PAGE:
A study of mobile use by poor micro entrepreneurs in five cities has revealed surprisingly high levels of smartphone use, indicating fast take-up of mobile applications and services beyond voice when competitive network roll-out gathers momentum in the coming weeks. The results of ethnographic research, interviews and focus groups conducted earlier this year by LIRNEasia, a regional think tank based in Sri Lanka, were released by CEO Helani Galpaya in Nay Pyi Taw and Yangon in conjunction with the launch of the Myanmar version of a book summarizing research on mobile conducted in three continents.
Of the 124 people interviewed for the study, 57 already owned their own phone while the others used other people’s phones or payphones. Of the 57 owners, 42 (73 percent) owned phones that could be categorized as smartphones, with touch screens and browsers. As recently as in 2011, only 15 percent of 10,000 poor people surveyed by LIRNEasia in six South and South East Asian countries had these features.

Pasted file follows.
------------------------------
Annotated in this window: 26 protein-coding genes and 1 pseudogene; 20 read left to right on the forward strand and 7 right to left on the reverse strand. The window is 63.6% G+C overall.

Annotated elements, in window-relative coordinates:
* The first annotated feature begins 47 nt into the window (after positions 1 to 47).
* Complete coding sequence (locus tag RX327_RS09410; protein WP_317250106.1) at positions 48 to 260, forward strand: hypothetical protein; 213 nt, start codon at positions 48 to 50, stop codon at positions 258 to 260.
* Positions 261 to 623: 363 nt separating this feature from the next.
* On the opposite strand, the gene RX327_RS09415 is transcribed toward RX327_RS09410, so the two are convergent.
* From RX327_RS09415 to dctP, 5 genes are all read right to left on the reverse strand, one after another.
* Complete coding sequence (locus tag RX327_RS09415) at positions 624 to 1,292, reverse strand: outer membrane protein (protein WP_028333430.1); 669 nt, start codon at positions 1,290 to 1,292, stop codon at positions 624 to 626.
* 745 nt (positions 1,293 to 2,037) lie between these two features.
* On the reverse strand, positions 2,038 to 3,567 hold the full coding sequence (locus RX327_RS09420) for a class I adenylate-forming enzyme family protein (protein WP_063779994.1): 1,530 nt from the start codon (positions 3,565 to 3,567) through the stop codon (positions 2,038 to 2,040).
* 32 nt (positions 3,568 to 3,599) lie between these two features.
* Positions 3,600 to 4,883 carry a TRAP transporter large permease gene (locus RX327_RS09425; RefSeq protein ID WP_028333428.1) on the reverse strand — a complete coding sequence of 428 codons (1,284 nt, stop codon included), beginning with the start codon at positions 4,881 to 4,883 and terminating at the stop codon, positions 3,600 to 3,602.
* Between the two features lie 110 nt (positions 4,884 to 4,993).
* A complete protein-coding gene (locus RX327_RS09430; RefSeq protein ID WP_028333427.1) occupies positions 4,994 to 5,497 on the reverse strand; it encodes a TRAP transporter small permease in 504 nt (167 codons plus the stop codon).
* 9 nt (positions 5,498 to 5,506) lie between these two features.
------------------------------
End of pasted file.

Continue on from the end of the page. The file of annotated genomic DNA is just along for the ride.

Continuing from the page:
Helani cautioned against direct comparison because the Myanmar respondents were all engaged in some business, unlike those in the 2011 study, and the present study was not based on rigorous random selection. The results were, however, indicative that Myanmar users were likely to leapfrog into the smartphone and mobile apps era, unlike their counterparts in other Asian countries.